At variance, two recent studies with a large number of participants have shown that the presence of PCOS is not only associated with low but with increased birth weight as well. The first one was a retrospective birth cohort study of 948 singleton female babies from Australia. The results after adjusting for gestational age, suggested that two discrete fetal programming pathways, one related to high birth weight and the other to thinness at birth, are operating towards the manifestation of PCOS in adult life [5]. The second, a study from Denmark with the huge number of 523.757 participants had similar findings. Data were extracted from the Danish Civil Registration System and the Danish National Patient Register with the ICD codes and showed that the risk of PCOS was increased only in women born ≥4,500 g. Moreover, women born from mothers diagnosed with pre-gestational or gestational diabetes were at increased risk of PCOS, and this risk was inversely related to birth weight [6].

Similar results yielded from two other studies which investigated the link between birth weight and PCOS from another aspect i.e. by examining the birth weight of newborns of mothers with PCOS. The first one from Chile, found a significantly higher prevalence of babies small for gestational age in mothers with PCOS compared to newborns of normal women, matched for age and weight at the beginning of pregnancy [17]. The second one was a study from the Swedish Medical Birth Record comprising 1.195.123 singleton births between 1995 and 2007. A higher risk for being large for gestational age (1.39, 1.19 to 1.62) was documented among 3787 births from mothers with a PCOS diagnosis [18].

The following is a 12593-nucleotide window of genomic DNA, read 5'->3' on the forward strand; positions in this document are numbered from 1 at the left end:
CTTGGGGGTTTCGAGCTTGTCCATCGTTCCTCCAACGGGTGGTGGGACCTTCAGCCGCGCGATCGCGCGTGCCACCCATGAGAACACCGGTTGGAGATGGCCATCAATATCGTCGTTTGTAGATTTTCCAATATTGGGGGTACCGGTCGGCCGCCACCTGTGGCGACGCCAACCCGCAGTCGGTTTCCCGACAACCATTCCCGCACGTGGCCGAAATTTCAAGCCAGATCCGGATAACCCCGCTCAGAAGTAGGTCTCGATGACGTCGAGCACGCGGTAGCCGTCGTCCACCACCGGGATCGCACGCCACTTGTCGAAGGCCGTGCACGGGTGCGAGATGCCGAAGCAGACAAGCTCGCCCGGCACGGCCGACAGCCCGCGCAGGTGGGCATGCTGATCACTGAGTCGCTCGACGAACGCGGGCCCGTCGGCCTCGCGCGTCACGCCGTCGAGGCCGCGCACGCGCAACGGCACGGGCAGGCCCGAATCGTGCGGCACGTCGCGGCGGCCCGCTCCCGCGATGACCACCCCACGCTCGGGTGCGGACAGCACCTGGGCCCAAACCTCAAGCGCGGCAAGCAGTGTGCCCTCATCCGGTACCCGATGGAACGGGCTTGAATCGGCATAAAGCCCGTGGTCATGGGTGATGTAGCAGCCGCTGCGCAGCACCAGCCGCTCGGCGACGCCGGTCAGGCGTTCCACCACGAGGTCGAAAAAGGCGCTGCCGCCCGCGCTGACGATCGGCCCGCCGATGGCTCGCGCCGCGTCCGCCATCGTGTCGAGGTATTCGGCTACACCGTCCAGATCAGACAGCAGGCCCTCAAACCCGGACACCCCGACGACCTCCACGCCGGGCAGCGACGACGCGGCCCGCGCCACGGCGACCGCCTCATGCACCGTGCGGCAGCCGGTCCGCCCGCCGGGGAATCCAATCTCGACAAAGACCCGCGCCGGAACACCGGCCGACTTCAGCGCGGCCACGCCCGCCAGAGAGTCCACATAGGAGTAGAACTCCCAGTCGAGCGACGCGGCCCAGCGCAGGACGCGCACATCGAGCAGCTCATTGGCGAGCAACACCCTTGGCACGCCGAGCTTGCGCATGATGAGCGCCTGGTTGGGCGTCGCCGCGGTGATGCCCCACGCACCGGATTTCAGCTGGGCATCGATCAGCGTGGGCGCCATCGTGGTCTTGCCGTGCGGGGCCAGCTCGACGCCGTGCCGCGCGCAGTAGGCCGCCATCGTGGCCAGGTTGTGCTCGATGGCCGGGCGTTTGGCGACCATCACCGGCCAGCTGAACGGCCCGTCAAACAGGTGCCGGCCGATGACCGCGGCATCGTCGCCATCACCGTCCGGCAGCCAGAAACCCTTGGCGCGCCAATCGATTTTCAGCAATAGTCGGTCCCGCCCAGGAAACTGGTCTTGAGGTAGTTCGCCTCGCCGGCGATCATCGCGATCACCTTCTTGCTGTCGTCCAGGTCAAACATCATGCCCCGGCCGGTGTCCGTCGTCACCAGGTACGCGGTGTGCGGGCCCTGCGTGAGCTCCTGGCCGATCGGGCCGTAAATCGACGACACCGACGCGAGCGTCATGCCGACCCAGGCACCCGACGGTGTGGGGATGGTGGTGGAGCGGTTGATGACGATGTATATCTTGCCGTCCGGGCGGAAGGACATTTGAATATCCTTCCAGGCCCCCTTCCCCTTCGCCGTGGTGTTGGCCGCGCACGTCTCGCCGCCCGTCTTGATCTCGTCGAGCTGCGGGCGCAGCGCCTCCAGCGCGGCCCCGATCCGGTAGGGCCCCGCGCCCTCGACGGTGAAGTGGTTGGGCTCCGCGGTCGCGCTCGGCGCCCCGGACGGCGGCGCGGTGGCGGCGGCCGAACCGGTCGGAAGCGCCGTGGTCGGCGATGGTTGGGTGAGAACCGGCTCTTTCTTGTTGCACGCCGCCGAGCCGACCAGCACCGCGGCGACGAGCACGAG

A possible explanation for these conflicting data could be that PCOS encompasses various phenotypic subtypes that are dictated by the parental genetic traits of the individual, the maternal contribution during fetal life and the adult environment. In large epidemiological studies, small subtypes (with low or high birth weight) probably yield no significant differences. Another explanation may be that the relation of birth weight and PCOS risk is not linear but a U-shaped, as it has been shown for insulin resistance and type 2 diabetes [19]. If this is the case then, a much larger number of patients is needed to prove this hypothesis.

An important finding of our study was that birth weight was negatively correlated with levels of DHEA-S and positively correlated with waist circumference and body mass index only in women with PCOS. To our knowledge, this association has not been found before, and it may be relevant to the fact that previous studies had not examined these parameters or included them in statistical analysis.

DHEA-S, produced by the adrenal glands, is an important pro-hormone of sex steroids from in utero and throughout life. Adrenal glands are vital organs for survival. Adverse endometrial conditions, which are reflected by low birth weight, may modulate the function of such organs, by changes in blood flow redistribution or in metabolic rates, a phenomenon known as developmental plasticity. This programming of “hyper-function” of the adrenal glands, which may be crucial for fetus survival in an adverse intrauterine environment, could lead to obesity and adrenal hyperandrogenism in childhood and possibly in adult life [2021]. Several studies have shown that low birth weight is positively correlated with high DHEA-S levels in girls just before adrenarche until early adolescence [2224]. Furthermore, a longitudinal study of a small group of lean girls with low birth weight and precocious pubarche from Spain showed that more than one third of them developed functional adrenal hyperandrogenism in adolescence [25].